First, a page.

WHEN Ford introduced the 2.0-litre engine to its 2019 Ford Ranger and Everest line-ups last year, we were eager to see if the smaller-capacity engine was as capable as its 3.2-litre stablemate at ferrying a load.
Does greater engine capacity equate to better towing capabilities? In this example, yes it does.
In a recent tow and load test we assembled six dual-cab utes and loaded 450kg in their tubs. We then made them tow a Range Rover on a tandem-axle trailer, weighing 2500kg. When you add those digits up and include driver and passenger, there was a total of 3144kg added to each ute’s Gross Combined Mass (GCM).
The test route involved steep ascents and descents, hairpin turns, undulating rural roads and typical touring conditions.
At that test we had access to both the Ranger 3.2-litre five-cylinder turbo diesel and Ranger 2.0-litre four-cylinder turbo diesel. The MY19 Ranger 3.2 boasts performance figures of 147kW and 470Nm, with the ‘big’ engine mated to a six-speed automatic transmission. The Ranger 2.0 bi-turbo-diesel ups performance to 157kW and 500Nm, which runs through a 10-speed auto.
Both vehicles have 3500kg towing capacities and 350kg maximum towball download limits. The 3.2 has a payload of 922kg, while the 2.0’s payload is 954kg.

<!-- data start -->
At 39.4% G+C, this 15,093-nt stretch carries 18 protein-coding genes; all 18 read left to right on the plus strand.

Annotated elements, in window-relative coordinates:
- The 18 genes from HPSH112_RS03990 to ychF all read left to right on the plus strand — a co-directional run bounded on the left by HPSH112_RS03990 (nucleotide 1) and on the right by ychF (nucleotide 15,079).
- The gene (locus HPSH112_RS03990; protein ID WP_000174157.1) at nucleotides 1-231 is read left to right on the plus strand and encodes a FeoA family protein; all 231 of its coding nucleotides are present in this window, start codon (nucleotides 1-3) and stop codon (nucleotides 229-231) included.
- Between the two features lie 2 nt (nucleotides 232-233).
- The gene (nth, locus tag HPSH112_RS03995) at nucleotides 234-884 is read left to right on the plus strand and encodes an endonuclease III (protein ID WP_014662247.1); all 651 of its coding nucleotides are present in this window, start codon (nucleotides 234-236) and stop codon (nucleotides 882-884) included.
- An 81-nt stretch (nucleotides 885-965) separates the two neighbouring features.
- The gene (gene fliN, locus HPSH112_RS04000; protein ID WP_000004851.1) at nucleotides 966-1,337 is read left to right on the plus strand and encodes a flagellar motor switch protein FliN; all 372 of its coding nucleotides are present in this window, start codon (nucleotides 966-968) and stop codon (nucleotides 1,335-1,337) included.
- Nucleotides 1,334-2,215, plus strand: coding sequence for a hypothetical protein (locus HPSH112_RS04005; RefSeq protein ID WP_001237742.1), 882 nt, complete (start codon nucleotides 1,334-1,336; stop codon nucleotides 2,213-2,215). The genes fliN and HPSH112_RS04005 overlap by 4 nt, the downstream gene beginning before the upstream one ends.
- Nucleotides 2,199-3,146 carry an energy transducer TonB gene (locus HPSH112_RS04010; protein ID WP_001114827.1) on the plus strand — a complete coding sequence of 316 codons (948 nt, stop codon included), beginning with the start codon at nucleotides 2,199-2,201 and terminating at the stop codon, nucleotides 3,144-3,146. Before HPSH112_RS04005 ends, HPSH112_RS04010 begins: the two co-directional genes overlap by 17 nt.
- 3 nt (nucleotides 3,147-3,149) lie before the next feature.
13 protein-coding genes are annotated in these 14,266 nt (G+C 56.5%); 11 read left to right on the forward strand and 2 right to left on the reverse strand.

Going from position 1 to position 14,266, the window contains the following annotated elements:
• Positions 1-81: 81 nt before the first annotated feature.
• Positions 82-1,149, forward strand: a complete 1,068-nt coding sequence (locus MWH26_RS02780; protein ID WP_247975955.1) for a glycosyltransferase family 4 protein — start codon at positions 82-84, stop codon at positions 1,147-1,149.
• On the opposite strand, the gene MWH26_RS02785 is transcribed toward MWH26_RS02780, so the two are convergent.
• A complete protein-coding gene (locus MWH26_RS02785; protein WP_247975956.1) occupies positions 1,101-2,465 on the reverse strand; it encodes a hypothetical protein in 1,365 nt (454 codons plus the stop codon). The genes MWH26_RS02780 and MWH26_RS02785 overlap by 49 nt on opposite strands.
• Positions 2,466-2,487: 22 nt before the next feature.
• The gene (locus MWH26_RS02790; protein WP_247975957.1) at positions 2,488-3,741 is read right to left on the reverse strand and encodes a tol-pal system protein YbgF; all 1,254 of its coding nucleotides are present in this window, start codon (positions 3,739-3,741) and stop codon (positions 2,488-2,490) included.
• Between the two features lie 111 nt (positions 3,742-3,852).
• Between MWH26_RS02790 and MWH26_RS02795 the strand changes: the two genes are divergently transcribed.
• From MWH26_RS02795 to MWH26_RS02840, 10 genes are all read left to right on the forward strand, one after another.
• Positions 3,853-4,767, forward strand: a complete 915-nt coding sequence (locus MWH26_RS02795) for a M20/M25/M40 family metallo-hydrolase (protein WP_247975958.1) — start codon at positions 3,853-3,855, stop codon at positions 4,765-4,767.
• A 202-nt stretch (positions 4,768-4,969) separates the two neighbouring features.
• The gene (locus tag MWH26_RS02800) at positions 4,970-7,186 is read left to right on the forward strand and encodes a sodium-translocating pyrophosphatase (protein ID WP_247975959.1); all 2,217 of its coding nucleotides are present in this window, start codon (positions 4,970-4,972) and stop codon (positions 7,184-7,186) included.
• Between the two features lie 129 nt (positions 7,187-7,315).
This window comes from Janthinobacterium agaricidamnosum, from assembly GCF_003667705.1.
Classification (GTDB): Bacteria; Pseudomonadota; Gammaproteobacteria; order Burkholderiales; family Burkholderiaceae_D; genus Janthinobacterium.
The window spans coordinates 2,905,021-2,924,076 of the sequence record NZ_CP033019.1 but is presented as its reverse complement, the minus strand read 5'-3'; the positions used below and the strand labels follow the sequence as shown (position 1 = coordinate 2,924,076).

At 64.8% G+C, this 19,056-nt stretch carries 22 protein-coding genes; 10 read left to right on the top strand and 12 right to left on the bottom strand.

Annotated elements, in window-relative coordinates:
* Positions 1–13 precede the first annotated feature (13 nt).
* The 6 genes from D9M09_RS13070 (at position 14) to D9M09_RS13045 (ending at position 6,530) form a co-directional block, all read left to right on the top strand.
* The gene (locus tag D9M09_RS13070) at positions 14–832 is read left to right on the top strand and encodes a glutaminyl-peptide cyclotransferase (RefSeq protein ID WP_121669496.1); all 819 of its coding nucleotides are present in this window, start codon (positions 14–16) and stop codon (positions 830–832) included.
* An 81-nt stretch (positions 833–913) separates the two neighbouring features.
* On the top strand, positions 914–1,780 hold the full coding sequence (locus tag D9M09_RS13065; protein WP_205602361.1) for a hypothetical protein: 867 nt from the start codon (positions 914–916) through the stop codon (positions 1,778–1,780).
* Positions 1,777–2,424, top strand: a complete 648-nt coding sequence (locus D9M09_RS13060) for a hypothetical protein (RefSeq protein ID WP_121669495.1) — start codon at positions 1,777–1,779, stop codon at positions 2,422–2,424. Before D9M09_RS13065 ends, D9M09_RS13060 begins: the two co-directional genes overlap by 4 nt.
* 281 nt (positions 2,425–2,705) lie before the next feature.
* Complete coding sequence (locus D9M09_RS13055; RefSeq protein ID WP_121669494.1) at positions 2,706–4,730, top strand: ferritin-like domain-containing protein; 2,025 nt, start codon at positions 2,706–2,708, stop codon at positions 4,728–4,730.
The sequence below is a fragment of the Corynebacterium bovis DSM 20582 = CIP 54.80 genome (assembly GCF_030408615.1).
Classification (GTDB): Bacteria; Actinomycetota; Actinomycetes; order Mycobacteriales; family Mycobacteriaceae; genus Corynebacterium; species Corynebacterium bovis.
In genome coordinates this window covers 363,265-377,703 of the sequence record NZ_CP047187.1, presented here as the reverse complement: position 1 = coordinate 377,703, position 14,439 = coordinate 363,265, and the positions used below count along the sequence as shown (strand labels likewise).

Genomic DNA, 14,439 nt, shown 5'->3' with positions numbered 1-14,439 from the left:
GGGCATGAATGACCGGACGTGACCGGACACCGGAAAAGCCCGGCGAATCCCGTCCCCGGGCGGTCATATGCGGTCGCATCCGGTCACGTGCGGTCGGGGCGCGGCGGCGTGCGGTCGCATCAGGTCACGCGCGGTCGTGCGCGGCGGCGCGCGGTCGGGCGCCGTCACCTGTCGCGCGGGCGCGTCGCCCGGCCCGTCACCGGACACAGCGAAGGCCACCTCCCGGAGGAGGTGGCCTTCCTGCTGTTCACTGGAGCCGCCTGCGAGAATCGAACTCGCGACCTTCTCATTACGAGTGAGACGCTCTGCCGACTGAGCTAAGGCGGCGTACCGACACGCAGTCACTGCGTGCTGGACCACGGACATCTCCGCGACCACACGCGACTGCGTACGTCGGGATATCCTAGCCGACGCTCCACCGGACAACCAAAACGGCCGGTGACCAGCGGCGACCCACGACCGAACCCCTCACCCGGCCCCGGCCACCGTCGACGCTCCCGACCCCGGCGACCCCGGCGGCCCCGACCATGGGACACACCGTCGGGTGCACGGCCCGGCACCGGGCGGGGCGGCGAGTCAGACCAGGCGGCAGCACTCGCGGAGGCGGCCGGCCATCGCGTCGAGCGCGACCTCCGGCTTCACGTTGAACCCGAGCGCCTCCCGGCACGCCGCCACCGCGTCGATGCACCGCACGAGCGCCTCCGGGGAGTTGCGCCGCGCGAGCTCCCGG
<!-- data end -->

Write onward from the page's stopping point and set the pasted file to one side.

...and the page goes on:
With 450kg loaded into the tray, the 3.2 and 2.0’s rear suspension both dropped by about 70mm. Adding the trailer and the chassis of both vehicles felt very good. Where the two vehicles differ is how the powertrains perform under load.
The 2.0 is more refined but needs more revs to do the same job – therefore it’s constantly shuffling up and down the gears. This is due to the extra gears, as well as a taller final gearing than the five-pot (3.31 v 3.73).
The 2.0 also struggled to gain momentum on the steep incline. It wasn’t great going down, either, with far less engine braking than the 3.2.
The 3.2 put in a strong towing performance, courtesy of good quality gear shifts (and less of them) and having max power on tap at 3000rpm. It shined on the steep hill climb, slogging along at 2500-3000rpm with no unnecessary gear changes. Engine braking was better, too.
The 2.0 might be better in general driving conditions, but when it’s time to roll the sleeves up and ferry a load, best opt for the 3.2.
How are you finding our new site design? Tell us in the comments below or send us your thoughts at email@example.com.
The quintessential magazine for Australia’s four-wheel drive and offroad enthusiasts.
2021 Dual-cab ute megatest: Off-road comparison
We take 11 utes from Ford, GWM, Isuzu, Mazda, Mitsubishi, Nissan, Jeep, SsangYong, and Toyota, and put them through the ultimate off-road comparison test
Off-road Test: D-MAX X-Terrain versus Ranger FX4 MAX
Style over substance or built for the job? We choose a winner when putting the Ranger FX4 MAX alongside the D-MAX X-Terrain
Family Feud: Toyota Fortuner versus Mitsubishi Pajero Sport
We reveal which premium variant is the better choice of these two family wagons